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Years Gone By: The past looks better than ever for 10,000 Maniacs.

Sans Merchant, 10,000 Maniacs return to their glory days

By Gina Arnold

10,000 MANIACS are one of the more inaptly named bands of the late 20th century. In direct opposition to the image conjured up by their name, their pastel-tinged 1985 album, The Wishing Chair, ushered neo-electric folk-rock into a turquoise- and black-striped New Wave world--and about time, too. Indeed, along with bands like R.E.M., Camper Van Beethoven and the Meat Puppets, 10,000 Maniacs helped make indie rock go mainstream by creating a less punk, more palatable sound for the masses.

It was a sound that, when it finally broke through the impenetrable wall of radio playlists, could appeal to older fans of the Allman Brothers, Joni Mitchell, Fairport Convention and the like. That's the band's story as seen in hindsight, however.

At the time, The Wishing Chair and its much more popular follow-up, In My Tribe, didn't seem like the downhill slide into banal maturity that singer Natalie Merchant's subsequent solo career has, in fact, been. Indeed, for a time in the mid-'80s, despite their gentle and contemplative ambiance, 10,000 Maniacs belonged on college radio with peers like the Pixies, Dumptruck, Love Tractor and their closest West Coast counterpart, Camper Van Beethoven. (Surely if Camper Van Beethoven had been led by a pretty girl, it too might have done as well commercially.)

The original band was the brainchild of John Lombardo, one of those record-obsessed geeks who knows every Bob Dylan lyric and lick by heart. Lombardo began the Maniacs in his hometown of Jamestown, N.Y., recruiting a 15-year-old Merchant to sing atop his '60s-inspired songs.

He was clearly instrumental in helping the band leap over the hoopla of early-'80s independent-rock mores and into the mainstream. But in true indie-rock fashion, Lombardo quit the band the instant before In My Tribe went mega-platinum. I remember reading an interview with him in which he said it was like breaking up with a girl just before she won a million bucks in the lottery.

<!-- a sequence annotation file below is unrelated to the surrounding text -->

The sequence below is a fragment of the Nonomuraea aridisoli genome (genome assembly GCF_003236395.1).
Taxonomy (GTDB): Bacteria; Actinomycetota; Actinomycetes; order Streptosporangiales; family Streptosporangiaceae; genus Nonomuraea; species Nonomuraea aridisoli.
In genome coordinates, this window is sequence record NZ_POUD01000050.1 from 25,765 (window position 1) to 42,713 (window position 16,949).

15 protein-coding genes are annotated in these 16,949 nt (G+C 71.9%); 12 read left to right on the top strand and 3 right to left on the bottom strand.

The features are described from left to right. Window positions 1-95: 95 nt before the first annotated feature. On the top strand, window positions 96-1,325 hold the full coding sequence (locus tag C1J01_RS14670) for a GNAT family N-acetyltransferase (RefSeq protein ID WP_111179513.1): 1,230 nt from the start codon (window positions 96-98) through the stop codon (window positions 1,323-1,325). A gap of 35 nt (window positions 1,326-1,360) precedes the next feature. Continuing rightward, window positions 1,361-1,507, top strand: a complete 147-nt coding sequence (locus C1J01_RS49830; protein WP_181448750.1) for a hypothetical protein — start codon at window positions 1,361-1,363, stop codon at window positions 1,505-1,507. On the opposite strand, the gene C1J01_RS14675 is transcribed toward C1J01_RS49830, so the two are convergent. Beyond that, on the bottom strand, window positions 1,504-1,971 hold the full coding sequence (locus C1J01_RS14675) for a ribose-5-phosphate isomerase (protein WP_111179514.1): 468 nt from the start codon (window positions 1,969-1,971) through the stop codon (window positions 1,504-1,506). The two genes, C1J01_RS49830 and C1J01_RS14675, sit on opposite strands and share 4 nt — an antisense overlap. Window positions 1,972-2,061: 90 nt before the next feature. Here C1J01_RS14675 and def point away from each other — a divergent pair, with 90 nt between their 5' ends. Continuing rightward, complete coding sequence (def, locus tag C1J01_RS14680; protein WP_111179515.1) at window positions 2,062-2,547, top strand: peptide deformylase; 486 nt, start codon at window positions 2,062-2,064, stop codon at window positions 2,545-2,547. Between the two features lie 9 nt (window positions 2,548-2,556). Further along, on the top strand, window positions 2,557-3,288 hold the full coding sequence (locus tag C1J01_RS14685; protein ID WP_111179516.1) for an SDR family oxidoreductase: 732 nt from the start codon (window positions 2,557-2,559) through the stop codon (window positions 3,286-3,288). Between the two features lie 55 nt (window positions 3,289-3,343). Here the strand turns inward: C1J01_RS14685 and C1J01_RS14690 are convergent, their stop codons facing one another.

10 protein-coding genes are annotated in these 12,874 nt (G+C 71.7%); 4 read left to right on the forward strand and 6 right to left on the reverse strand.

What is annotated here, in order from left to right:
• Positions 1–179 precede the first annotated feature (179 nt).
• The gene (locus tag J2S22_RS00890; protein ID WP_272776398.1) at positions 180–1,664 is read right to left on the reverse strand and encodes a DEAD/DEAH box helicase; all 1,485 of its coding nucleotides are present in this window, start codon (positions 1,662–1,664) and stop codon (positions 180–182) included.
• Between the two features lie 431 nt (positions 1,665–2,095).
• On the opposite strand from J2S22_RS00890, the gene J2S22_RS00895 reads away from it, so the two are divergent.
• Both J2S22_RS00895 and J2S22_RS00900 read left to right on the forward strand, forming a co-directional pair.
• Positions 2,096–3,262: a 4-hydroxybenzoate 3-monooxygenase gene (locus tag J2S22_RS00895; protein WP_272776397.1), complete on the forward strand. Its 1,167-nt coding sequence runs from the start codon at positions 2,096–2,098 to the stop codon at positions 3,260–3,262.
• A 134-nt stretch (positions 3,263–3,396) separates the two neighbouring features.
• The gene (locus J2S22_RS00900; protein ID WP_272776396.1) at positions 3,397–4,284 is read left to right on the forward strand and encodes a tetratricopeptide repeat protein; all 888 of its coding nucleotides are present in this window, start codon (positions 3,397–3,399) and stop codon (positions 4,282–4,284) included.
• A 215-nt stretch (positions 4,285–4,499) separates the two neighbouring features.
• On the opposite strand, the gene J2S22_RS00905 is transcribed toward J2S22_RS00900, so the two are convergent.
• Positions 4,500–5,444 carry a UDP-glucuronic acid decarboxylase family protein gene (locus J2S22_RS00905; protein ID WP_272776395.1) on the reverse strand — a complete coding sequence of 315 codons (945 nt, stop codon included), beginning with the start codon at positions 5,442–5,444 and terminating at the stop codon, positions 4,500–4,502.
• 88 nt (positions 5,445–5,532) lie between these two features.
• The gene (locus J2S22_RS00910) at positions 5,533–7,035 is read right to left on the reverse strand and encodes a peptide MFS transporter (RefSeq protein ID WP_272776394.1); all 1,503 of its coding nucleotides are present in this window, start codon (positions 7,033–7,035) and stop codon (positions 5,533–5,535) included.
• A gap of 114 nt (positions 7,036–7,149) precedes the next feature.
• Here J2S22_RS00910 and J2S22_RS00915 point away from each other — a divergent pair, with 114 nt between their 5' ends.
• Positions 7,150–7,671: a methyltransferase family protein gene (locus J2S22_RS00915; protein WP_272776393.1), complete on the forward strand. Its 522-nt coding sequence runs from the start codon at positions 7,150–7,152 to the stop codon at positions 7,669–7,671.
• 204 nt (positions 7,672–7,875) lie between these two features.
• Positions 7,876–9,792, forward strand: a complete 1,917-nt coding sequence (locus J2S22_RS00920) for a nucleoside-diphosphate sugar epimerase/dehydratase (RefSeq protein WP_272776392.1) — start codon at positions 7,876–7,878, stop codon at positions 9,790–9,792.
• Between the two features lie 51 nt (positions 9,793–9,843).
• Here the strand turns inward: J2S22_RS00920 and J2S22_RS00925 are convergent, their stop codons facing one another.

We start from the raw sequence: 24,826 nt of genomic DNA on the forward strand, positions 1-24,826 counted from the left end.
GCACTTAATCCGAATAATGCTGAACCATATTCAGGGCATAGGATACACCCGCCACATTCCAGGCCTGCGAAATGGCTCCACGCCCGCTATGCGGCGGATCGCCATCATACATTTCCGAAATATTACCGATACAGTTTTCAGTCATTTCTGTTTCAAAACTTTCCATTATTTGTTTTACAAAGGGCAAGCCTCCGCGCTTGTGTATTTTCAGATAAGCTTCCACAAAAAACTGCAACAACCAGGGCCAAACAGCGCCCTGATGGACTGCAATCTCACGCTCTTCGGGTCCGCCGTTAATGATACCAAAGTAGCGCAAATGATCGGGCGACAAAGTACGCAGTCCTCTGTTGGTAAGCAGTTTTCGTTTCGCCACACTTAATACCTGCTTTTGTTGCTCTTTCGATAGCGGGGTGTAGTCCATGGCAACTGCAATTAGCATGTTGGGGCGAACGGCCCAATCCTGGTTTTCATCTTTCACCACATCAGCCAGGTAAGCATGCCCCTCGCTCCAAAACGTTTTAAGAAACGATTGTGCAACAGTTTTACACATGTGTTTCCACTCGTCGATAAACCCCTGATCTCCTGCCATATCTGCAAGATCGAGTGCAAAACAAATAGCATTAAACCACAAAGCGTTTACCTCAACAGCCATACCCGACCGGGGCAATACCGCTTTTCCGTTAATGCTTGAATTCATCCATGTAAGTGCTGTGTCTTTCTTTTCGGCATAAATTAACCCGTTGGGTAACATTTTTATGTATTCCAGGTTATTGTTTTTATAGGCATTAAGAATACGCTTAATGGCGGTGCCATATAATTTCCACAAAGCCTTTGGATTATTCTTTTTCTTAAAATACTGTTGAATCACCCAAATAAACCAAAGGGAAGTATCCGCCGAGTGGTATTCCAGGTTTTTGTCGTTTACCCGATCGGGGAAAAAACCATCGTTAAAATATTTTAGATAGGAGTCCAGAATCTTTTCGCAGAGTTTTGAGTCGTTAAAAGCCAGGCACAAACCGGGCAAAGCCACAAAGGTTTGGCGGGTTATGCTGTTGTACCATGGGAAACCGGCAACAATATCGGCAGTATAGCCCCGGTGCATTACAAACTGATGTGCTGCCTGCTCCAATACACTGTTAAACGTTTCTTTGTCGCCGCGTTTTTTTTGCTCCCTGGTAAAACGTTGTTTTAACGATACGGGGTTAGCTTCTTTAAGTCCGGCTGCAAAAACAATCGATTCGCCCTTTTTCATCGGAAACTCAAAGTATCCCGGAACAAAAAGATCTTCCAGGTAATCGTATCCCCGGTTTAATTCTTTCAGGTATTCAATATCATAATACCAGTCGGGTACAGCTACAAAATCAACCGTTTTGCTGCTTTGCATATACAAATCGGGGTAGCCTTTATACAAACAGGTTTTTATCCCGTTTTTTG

Eight years and millions of albums later, Merchant went solo, at which point the other members of 10,000 Maniacs readmitted Lombardo to the fold. These days, the band consists of all its original members save Merchant, whose place has been taken by Mary Ramsey. Although Ramsey's musical ethos recalls Merchant's in feel, if not in timbre, her voice is far less affected--and she plays viola and violin. Thus the band's development is a bit parallel to that of the Jefferson Airplane--if the Airplane's original singer, Signe Anderson, had gone on to fame and fortune.

BE THAT AS it may, fans of 10,000 Maniacs' original sound will be pleasantly surprised by their new album, The World Pressed Flat (Bar None Records), which remains perfectly true to the sound of those earlier records. Folk-rock fans will also find something to like here, particularly the covers of songs by Mimi Farina ("In the Quiet Morning") and Sandy Denny ("Who Knows Where the Time Goes").

The originals are equally likable, if a bit more diffuse, and they certainly won't startle anyone familiar with the band. Ramsey writes lyrics that have the same impressionistic, observational sense that Merchant's did (although without the annoying piousness that makes Merchant's later work so solemn).

"When the day ends, and church bells are ringing/When the valley is shrouded in snow" (from "Smallest Step") is an exceedingly typical Maniacal lyric. So too is a remark like "Out though the foggy window just to see/the eyes of my future children looking back at me."

Also like Merchant, Ramsey is preoccupied with remembrance of things past: landscapes changing, time gone by, seasonal imagery and so forth: "Hallowed buildings scrape the sky/Voices ride the airwaves/Once a city, years gone by" ("Once a City").

Such nostalgic stuff, however, is not an inappropriate subject for a band that has such a distinctly retro feel to it. 10,000 Maniacs aren't, of course, on one of those trendy retro-bandwagons like swing or disco; nevertheless, their severe adherence to older rock idioms, instruments and narratives comes across as more old-fashioned as time goes by.

But it's strange how time warps all things, even art. When I first heard 10,000 Maniacs playing material like that on the new album, they sounded as fresh as snow. Now they sound old, staid and utterly conventional--the classic-rock dinosaurs of that secret era. They're not any better or worse; I'm just hearing them through a different aural prism. Fans of bands like Fairport Convention ought to appreciate The World Pressed Flat for its folk stylings and pristine musicianship; while lapsed fans of Jewel and Sarah McLachlan may also appreciate its less-produced, less-glamorous and much better songwriting.

10,000 Maniacs play with Peter Mulvey at 9:30pm on Saturday (June 19) at the Catalyst, 1011 Pacific Ave., Santa Cruz. Tickets are $14 dr/$12 adv. (423-1336)

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From the June 16-23, 1999 issue of Metro Santa Cruz.

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